8, November 2017
Catalonia has been brought to a standstill as hundreds of pro-independence protesters blocked the main roads and halted transportation in the Spanish region.
On Wednesday, crowds blocked roads in the regional capital of Barcelona and caused heavy traffic jams on the highways leading to the regional capital. They also brought to a halt the high-speed train service in the region.
Holding Catalonia’s flags and banners, which read “Free political prisoners,” protesters also broke into police lines and gathered in front of Catalan and local government buildings in Barcelona.
Across the region, schools were closed, roads were blocked, and trains ran on a reduced service.
The general strike was called by pro-independence groups and the CSC trade union to protest the imprisonment of members of Catalonia’s ousted government, which used to be headed by Carles Puigdemont.
The biggest labor unions, CCOO and UGT, said they did not support the strike but would hold protests outside their workplaces.
Pro-independence civil organizations ANC and Omnium as well as students are expected to take to the streets throughout the day.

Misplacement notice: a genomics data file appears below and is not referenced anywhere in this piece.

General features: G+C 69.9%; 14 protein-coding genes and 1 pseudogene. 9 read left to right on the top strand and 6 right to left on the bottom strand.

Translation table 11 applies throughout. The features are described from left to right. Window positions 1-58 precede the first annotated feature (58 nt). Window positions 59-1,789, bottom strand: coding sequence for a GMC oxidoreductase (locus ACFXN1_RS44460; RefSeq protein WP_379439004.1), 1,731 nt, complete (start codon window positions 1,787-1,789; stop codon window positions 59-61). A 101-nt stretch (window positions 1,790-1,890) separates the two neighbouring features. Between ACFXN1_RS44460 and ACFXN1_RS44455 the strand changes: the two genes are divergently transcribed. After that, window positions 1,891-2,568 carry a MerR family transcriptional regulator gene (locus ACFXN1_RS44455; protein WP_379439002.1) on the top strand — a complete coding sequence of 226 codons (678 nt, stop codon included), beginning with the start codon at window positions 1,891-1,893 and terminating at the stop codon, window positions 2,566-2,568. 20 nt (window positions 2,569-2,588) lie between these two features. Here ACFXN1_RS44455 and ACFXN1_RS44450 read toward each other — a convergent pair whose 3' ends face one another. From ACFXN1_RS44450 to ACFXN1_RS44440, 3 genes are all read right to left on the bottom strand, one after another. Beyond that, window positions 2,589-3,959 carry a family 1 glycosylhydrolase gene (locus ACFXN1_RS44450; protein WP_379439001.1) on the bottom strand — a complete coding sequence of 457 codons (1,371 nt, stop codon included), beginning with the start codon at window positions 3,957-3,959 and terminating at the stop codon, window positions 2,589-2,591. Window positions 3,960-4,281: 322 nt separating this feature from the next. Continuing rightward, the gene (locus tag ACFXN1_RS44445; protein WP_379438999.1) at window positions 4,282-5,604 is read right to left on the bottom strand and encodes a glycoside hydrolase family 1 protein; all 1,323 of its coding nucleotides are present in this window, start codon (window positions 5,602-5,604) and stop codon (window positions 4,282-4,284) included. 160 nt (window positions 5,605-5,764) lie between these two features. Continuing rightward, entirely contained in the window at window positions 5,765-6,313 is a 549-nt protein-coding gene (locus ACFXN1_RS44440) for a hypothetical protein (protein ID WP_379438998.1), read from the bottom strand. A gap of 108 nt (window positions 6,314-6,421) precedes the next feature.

The Spanish central government sacked Puigdemont and dissolved the regional parliament after legislators passed an independence declaration on October 27. It has called early elections to be held on December 21 to replace the sacked regional government.
Two secessionist parties fail to form coalition
Meanwhile, Catalonia’s two main secessionist parties have so far failed to form an alliance to contest the snap regional elections.
The two main secessionist parties, Puigdemont’s PDeCAT and the ERC Party, could not resolve differences that emerged after a declaration of independence last month.
“It has been impossible to form a joint list and we will therefore have to create a joint front from various candidacies,” said ERC lawmaker Sergi Sabria in a statement.
On Tuesday, Puigdemont called on Catalonia’s political groups to unite against Madrid.
“The ideal would be a broad regional list of parties… that stand for democracy and freedom,” he said.
The ousted leader said that he might be in jail by the time of the elections, “but prison doesn’t deprive anyone of legitimacy.”
On Sunday, Puigdemont turned himself in to Belgian police. Spain had issued an arrest warrant against him on charges of rebellion and sedition. A Belgian judge, however, released him and four of his former ministers on bail.